Through Ohio, and Deeper Into the Heart

Our crew in Columbus, OH.  Can you feel the explosion? Photo by Harold German Bustamante.

Our crew in Columbus, OH. Can you feel the explosion?
Photo by Harold German Bustamante.

Part 1   Part 2   Part 3   Part 4   Part 5   Part 6   Part 7

By Amy E. Jacobs

Third night, 2am, Columbus, OH. 30+ cars lining the streets of a suburban neighborhood. Sleeping bags on every inch of floor space in the house of a supporter gracious enough to offer to a place to stay. Guitar music filtering in from the backyard. A group of organizers huddled over laptops at the kitchen table.

Oh yeah, and a movie star thrown in the mix as well.

If I close my eyes and allow myself to feel the buzz of this movement in my body, there is a sense of acceleration, of forces gathering. There is a sense of a snowball effect, that we are moving at a pace too quick for anyone to stop.

UpToUs organizers putting their brains together for the ongoing process of creating the journey.  #ThisIsWhatDemocracyLooksLike

UpToUs organizers putting their brains together for the ongoing process of creating the journey.

If I open my eyes and look around, there is support, respect, naturalness, and of course, love.

Saturday we complete the final leg of our journey, from Columbus to Philadelphia. I asked an organizer how many people total were part of the Caravan now, and he told me there’s no way to know anymore. The crew has made valiant efforts to keep track of cars and participants, but the numbers are becoming a challenge to manage. I would estimate 70-90 people are with us now, and more will meet us in Philly from the northern and eastern Caravan routes.

You might expect a feeling of chaos. It looks like that way superficially: so many faces, bodies, dreadlocks, bare feet. But there is actually a deep peace and trust flowing between us. I am not a stranger to spiritual community, but this is a level of connection I’ve truly never experienced before.

We arrived in Columbus to an outdoor gathering that began with a potluck and featured local speakers on a wide variety of issues: LGBTQ rights, grassroots political activism inspired by Bernie Sanders, and discrimination against the Muslim community were the main points of focus. The aforementioned movie star, Shailene Woodley, spoke to the group about the apparent chaos and compared the process we’re in to a snow globe—everything has to be shaken up before we can witness the beauty of the pieces settling. As protesters, activists, and human beings speaking their truths, we are the ones doing the shaking.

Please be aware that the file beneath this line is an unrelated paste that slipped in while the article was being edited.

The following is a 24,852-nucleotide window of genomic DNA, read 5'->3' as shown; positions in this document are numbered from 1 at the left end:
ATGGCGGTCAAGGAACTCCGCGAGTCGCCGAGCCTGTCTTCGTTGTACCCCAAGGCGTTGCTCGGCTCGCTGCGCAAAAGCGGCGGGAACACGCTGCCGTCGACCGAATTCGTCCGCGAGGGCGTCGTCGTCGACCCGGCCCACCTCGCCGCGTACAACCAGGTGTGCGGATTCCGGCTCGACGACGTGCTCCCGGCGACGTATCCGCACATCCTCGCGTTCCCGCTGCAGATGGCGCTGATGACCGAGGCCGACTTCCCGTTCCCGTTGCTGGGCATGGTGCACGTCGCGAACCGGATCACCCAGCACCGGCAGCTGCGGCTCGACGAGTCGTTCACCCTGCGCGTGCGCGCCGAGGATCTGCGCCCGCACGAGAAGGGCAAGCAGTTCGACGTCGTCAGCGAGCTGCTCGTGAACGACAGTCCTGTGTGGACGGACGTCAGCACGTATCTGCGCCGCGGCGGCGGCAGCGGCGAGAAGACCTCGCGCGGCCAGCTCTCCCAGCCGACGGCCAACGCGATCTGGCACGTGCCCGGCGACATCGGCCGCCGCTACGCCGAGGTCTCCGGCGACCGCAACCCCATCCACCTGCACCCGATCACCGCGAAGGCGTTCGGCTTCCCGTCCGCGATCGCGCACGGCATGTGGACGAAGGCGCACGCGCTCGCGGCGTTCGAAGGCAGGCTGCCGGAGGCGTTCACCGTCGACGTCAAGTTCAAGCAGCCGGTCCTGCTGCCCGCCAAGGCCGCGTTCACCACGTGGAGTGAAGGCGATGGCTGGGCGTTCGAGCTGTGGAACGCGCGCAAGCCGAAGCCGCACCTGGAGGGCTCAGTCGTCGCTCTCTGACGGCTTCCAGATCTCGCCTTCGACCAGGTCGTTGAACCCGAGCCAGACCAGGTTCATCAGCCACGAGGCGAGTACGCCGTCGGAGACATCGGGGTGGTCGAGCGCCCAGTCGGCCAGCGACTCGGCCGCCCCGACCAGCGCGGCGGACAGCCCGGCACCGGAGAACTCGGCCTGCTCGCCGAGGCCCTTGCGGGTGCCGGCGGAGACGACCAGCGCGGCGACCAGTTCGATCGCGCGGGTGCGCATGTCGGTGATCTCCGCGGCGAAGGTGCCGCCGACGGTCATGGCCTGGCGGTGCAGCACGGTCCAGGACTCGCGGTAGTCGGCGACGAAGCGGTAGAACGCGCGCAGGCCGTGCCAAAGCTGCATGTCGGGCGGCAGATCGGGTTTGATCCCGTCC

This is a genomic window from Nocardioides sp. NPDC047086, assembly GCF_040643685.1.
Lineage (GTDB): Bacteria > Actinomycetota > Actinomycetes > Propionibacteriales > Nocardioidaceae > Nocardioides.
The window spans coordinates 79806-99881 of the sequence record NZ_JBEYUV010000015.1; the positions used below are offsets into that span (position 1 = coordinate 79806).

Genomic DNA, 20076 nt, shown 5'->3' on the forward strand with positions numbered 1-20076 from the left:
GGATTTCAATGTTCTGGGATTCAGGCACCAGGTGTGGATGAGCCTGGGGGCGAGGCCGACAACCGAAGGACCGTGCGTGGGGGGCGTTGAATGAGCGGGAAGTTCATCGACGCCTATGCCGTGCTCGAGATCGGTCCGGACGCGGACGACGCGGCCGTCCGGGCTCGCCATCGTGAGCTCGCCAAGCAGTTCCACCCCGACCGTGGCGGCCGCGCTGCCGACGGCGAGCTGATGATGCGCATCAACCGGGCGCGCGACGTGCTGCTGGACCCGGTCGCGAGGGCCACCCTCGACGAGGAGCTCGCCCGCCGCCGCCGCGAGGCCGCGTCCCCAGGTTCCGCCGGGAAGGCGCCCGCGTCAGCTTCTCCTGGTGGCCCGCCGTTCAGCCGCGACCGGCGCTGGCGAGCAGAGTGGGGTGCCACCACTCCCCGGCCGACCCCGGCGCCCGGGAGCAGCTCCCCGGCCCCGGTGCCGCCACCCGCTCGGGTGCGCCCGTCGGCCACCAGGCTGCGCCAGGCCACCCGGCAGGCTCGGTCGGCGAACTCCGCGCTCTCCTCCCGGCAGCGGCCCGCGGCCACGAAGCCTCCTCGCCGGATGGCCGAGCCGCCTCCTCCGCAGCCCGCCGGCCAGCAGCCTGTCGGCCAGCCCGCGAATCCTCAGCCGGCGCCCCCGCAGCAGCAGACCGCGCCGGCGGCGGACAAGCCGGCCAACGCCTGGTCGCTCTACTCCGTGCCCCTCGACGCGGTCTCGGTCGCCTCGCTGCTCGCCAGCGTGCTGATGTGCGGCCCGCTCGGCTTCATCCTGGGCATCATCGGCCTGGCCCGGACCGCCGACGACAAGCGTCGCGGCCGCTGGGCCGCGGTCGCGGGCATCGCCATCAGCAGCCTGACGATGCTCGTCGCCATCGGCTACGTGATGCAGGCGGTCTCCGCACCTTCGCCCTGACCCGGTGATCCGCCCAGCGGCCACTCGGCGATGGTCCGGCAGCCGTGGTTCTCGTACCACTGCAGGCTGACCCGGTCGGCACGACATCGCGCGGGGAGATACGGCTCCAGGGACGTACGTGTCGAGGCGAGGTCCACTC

Shailene talked about the anger that so many of us feel but encouraged us to “change the narrative.” She said, “angry narratives never work. What works is demanding and claiming your own narrative, one that’s different from how the media portrays us or what anyone tells us is true. We have to dig deep and think about what our narratives are.”

Moreover, “we have to remember that we’re all in this together. Nobody is the leader of this movement, and nobody is a follower in this movement. We’ve got to all support and take care of each other.”

A local band called Cosmosis played next, and caravan-ers took advantage of the chance to dance and get their blood flowing after several long days on the road. Then we participated in a closing ceremony that may have been the most beautiful experience of my life.

Democracy Spring, an organization that fights corruption in politics through non-violent actions, is holding trainings nightly during the DNC.

Democracy Spring, an organization that fights corruption in politics through non-violent actions, is holding trainings nightly during the DNC.

We all made a circle and held hands—there were probably around 120 people total. Kelli Love, another conscious musical artist, had the mic. She named several cultures whose ancient prophecies speak of the time we are living in, “the time when the wheel comes full circle, when all the past histories of oppression and violence come to a boiling point, and when we have the opportunity to come together as one people, one tribe, knowing that what affects you, affects me; when you hurt, I hurt.”

She shared a story from a concert in Minnesota two days ago, when she and some others witnessed a young man being arrested by the police in front of the club where they were performing. She said they observed the arrest silently but at the end calmly asked the officers to “take care of our brother, be gentle with our brother.” And the officers looked them in the eye and said that they would.

That’s what this movement is about, she said: “not causing violence, but being brave, and speaking your truth from your heart.”

“No matter what issue brought you here, no matter what injustice you have suffered, we have to remember that violence only adds to that chaos. Violence has gotten us nowhere. We have to be bold, to show up on the front lines of these struggles with love.”

We finished with a musical chant, created by Adam Elfers of the The Gathering, with the words “It’s up to us/to be the change/that we are bringing to this world today.”(You can hear the audio here.)  We filled in the circle, clapped, danced, and sang. Some people held #UpToUs placards. We put our arms around each other – more than one face was streaked with tears. The final sound was a long Om.

Then we headed to the suburbs, and to the scene I described at the beginning of this article: an enormous tribal sleepover, and the feeling that we are an unstoppable force.

I am 31 years old. I know about the 1960s and 70s through a smattering of books, music, and famous quotes; and also through an intuitive sense that the hippies, the protesters, the men and women who at some points literally gave their lives for justice opened a Pandora’s box, the contents of which American society has yet to sort out.

As I write this, I find myself anticipating a reaction from readers who lived through that era: namely, that this is the same as that. That the group songs, the feeling of brotherhood, and the fight for justice are all the same—and, the “end” will also be the same. We are talking about a revolution, just like the progressive pioneers of the 60s. What will come instead will be a doubling down of the oppressive forces, more violence, and a mass “forgetting” of the youthful spirit that fuels our enthusiasm.

Maybe. I make a conscious effort every day to balance hope with realism, and to stay mentally in a place of deep respect for those who have lived more life than I.

But I can’t help thinking to myself something that I’ve also heard several times on this journey by those with a few decades on me: this is different.